Waltrude was born at the beginning of the seventh century, in the municipality of Cousolre in the north of France. Going by her real name, Waldetrude grew up in a wealthy and influential noble family. Embracing her destiny, she married the noble Vincent Madelgaire and gave birth to four children (Aldetrude, Madelberte, Landry and Dentelin).

Her second conversion

Only then did she decide to devote her life to God, being faithful to the currents of her time, which was tending towards a spiritual renewal. It is not by chance that so many saints appeared in the seventh century. Waltrude went on to leave her husband and sons and retire in an oratory on Mons’ emerging hill. As for her daughters, they would follow their aunt Aldegonde to Maubeuge and succeed her at the head of the monastery founded by the latter. The transition from family life to monastic life would not be easy, but Waltrude eventually met her goals. The oratory took the form of a monastery before transforming into a noble chapter and becoming a powerful institution that would shape the future city of Mons.

Her renaissance

Upon her death, established by tradition as falling on 9 April 688, Waltrude was proclaimed holy by the vox populi and her body raised above the altar. The Church immediately saw Waltrude’s greatness as an example for all and would help broadcast her reputation for holiness. Acquiring the status of patron of the city of Mons, Waltrude became a true object of worship and devotion. The remains of the saint, gradually placed in different reliquaries, were kept in the Collegiate Church and attracted many pilgrims from all walks of life.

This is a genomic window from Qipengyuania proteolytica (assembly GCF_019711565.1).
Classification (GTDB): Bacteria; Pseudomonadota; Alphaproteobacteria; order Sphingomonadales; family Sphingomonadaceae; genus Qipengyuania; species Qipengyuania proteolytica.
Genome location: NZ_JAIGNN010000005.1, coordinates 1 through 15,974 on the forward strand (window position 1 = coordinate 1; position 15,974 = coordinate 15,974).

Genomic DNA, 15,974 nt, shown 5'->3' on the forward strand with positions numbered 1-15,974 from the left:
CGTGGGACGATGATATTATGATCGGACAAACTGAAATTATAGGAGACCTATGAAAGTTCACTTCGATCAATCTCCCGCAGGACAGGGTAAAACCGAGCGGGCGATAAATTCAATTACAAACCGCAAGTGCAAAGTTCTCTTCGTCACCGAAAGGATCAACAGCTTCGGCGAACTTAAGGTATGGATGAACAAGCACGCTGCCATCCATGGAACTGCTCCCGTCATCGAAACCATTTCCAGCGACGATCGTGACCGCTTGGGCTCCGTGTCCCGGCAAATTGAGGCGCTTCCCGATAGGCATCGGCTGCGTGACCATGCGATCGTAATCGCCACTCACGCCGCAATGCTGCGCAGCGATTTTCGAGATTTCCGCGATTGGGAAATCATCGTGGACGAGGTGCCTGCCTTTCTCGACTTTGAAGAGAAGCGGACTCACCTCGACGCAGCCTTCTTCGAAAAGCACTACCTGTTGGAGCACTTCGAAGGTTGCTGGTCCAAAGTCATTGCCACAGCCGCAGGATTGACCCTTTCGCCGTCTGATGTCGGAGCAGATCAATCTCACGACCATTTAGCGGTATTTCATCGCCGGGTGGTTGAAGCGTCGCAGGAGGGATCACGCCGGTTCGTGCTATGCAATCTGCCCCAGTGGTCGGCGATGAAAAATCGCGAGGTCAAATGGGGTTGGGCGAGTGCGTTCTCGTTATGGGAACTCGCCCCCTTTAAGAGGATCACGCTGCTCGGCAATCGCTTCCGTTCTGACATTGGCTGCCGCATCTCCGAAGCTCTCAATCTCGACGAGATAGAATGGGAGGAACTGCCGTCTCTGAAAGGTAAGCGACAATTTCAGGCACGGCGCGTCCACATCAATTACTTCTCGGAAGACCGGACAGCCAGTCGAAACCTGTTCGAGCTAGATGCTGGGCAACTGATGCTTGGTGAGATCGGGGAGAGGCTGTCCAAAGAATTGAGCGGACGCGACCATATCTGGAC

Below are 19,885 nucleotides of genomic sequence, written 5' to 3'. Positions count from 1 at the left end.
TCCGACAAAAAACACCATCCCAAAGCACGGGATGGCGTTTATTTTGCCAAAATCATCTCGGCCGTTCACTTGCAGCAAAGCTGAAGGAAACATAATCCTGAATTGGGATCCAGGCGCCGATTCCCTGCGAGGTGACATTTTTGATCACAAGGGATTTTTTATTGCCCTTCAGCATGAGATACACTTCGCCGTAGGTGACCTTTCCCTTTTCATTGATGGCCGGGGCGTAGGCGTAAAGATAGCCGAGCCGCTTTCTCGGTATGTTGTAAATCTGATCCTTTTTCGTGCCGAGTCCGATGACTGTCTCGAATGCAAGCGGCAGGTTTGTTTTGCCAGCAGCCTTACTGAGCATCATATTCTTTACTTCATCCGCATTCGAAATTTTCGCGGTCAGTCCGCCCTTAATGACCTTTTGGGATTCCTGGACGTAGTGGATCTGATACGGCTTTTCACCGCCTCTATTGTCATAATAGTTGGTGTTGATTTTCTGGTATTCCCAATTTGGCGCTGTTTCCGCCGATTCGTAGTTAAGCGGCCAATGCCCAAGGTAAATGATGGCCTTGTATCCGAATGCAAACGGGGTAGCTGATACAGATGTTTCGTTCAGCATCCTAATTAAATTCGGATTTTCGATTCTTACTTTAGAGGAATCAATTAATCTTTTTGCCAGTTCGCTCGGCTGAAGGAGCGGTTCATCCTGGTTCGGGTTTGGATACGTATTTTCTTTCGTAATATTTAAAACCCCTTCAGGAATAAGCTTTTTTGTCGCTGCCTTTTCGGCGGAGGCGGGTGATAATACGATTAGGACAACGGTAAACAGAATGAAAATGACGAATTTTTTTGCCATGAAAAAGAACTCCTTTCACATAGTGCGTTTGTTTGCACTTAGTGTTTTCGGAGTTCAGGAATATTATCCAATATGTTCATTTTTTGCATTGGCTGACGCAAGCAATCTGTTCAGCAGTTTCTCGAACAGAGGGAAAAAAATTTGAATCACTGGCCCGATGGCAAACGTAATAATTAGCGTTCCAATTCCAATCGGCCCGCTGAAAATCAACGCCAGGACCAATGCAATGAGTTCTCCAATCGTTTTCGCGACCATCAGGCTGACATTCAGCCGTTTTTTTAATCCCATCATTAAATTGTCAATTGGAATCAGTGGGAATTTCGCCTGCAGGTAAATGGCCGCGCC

Moreover, St Waltrude was summoned for medical purposes. She seemed to particularly heal so-called “fire of the spark”, namely malignant ergotism, an infection that occurred around the fifteenth century due to famines and which caused an internal burning sensation. People who suffered were treated at the expense of the chapter and stayed in the Collegiate.